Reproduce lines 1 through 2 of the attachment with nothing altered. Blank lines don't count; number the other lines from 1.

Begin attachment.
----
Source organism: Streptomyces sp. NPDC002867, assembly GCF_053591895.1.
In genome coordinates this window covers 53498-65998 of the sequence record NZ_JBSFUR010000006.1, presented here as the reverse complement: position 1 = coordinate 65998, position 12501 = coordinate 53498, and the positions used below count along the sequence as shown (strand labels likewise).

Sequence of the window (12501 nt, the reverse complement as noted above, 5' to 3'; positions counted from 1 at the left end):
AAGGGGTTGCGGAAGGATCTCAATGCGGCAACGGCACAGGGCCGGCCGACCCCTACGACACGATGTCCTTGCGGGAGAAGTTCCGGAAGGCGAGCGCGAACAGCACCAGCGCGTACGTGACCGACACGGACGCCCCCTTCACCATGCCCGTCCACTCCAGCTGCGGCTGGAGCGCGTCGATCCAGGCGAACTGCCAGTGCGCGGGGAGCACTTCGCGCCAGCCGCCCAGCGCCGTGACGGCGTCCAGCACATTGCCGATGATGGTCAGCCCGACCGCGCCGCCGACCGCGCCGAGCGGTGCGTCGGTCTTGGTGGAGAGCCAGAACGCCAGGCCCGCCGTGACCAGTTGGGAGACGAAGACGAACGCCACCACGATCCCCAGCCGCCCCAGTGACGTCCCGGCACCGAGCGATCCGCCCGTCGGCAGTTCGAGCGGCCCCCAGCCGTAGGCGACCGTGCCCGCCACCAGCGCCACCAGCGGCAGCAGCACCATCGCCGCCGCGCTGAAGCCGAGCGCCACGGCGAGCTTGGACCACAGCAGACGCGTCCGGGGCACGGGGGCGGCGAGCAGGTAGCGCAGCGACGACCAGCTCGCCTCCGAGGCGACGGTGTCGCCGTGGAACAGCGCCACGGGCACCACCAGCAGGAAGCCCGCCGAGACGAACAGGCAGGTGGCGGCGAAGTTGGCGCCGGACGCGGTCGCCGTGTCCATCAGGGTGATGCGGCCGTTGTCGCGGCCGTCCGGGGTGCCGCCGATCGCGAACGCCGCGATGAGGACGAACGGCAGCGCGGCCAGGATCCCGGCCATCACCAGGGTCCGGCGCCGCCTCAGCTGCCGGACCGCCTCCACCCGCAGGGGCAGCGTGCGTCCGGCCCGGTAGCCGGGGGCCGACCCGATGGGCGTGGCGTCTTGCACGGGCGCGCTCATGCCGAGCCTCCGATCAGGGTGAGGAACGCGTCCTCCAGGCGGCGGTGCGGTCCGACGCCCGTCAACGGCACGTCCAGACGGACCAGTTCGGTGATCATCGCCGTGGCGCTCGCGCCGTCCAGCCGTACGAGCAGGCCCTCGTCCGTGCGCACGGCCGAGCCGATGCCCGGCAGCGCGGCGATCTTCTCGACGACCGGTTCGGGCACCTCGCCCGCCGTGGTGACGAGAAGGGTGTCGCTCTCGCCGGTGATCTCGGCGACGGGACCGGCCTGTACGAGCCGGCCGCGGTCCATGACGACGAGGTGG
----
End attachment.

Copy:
Source organism: Streptomyces sp. NPDC002867, assembly GCF_053591895.1.
In genome coordinates this window covers 53498-65998 of the sequence record NZ_JBSFUR010000006.1, presented here as the reverse complement: position 1 = coordinate 65998, position 12501 = coordinate 53498, and the positions used below count along the sequence as shown (strand labels likewise).